Skip to Main navigation Skip to Left navigation Skip to Main content Skip to Footer

University of Minnesota Extension
www.extension.umn.edu
612-624-1222

Extension > Garden > Diagnose a problem > What's wrong with my plant? > Deciduous Trees > Oak > Bark chewed or removed

Print Icon Email Icon Share Icon

Oak > Trunk/Branches > Bark chewed or removed

1 of 5
  • Image: Deer damage 1
  • Image: Deer damage 2
  • Image: Deer damage 3

Deer rubbing on young trees

  • Long lines of shredded or peeled off bark along main trunk up to 3 feet off the ground from antler rubbing.
  • Feeding occurs from the ground up to 6 feet or slightly higher. Ragged edges, same as above, also if the bark is removed by a deer there will be no sign of teeth marks
  • Wood may appear shiny or "polished"
  • Leaves and small branches (>1 inch in diameter) cut off with a rough or ragged edge (Not a clean cut!)
  • Damage is common only on young trees, old trees have thick bark and wide stem so are not used by deer for antler rubbing
  • More information on Deer feeding/antler rubbing...
2 of 5
  • Image: Rabbit feeding 1
  • Image: Rabbit feeding 2

Rabbit feeding

  • Bark from young trees only is completely removed from the main trunk
  • Regular scraping the size of a spoon tip can be seen in the wood
  • Damage can occur from ground level to several feet up the trunk depending on the depth of winter snow
  • Small twigs are cleanly cut off with a sharp edge, at a 45 degree angle
  • Majority of damage occurs in winter and early spring
  • More information on Rabbit feeding...
3 of 5
  • Image: Vole feeding 1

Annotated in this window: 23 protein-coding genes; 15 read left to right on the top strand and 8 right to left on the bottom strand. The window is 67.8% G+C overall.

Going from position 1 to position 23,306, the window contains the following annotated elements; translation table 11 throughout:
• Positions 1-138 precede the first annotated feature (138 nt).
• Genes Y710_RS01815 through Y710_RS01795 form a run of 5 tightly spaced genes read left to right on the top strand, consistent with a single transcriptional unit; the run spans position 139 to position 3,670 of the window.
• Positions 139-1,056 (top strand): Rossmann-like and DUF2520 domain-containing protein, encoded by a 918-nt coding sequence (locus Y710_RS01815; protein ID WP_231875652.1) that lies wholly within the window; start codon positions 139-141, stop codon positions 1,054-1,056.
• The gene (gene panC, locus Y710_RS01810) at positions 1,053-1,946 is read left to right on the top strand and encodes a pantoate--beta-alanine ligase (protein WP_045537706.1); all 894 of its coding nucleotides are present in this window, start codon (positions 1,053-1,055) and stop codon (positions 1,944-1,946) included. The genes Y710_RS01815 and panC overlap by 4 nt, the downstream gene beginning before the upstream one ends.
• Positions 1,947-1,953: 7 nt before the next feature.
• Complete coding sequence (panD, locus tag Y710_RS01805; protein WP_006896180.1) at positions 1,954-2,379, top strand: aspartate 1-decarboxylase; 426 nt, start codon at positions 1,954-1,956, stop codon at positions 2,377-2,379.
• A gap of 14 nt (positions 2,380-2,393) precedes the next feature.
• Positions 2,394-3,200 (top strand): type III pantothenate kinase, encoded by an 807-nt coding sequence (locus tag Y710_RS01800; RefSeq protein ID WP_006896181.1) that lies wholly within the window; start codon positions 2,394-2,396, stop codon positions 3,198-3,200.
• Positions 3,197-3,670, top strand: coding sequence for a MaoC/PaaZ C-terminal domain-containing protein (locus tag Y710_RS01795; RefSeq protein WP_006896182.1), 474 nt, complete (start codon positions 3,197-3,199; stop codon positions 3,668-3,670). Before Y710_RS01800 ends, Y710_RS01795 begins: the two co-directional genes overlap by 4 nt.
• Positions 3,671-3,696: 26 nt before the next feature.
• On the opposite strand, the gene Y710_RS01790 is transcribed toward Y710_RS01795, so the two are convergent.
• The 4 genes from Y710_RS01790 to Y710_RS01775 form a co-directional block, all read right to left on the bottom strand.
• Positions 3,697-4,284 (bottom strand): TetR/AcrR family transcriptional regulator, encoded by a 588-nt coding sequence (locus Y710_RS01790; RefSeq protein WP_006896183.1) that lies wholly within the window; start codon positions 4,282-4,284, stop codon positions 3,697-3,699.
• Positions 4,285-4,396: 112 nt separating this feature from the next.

• Image: Vole feeding 2
  • Image: Vole feeding 3

Vole feeding

  • On young trees, bark is completely removed from the main trunk in irregular patches
  • Scraping the size of a fork tine can be seen in exposed wood
  • Damage occurs during winter from the ground level up to winter snow depth
  • Trees and shrubs appear to “die suddenly” during the growing season, especially if they experience any drought stress
  • More information on Vole feeding...
4 of 5
  • Image: Twig girdler 1
  • Image: Twig girdler 2
  • Image: Twig girdler 3

Twig girdler
Oncideres cingulata

  • Small branches on ground; outer half is smooth while center is rough from where it has broken off
  • Dead twigs may be scattered in canopy
  • Adult is about 9/16 inch long, grayish brown with scattered yellow spots, with antenna as long as its body
  • Damage seen in August and September
  • More information on Twig girdler...
5 of 5
  • Image: Lightning injury 1
  • - CLICK PHOTO TO ENLARGE -

Lightning injury

  • Continuous, sporadic or twisting, vertical stripping from bark torn away on main stem or other large branches
  • Cracks or splits in bark from lightning strikes begin in the canopy and extend to the ground line
  • Often, large pieces of wood strewn about the hit tree
  • Death more common on trees within red oak group; strikes more common when oaks are tallest in area

Don't see what you're looking for?

  • © Regents of the University of Minnesota. All rights reserved.
  • The University of Minnesota is an equal opportunity educator and employer. Privacy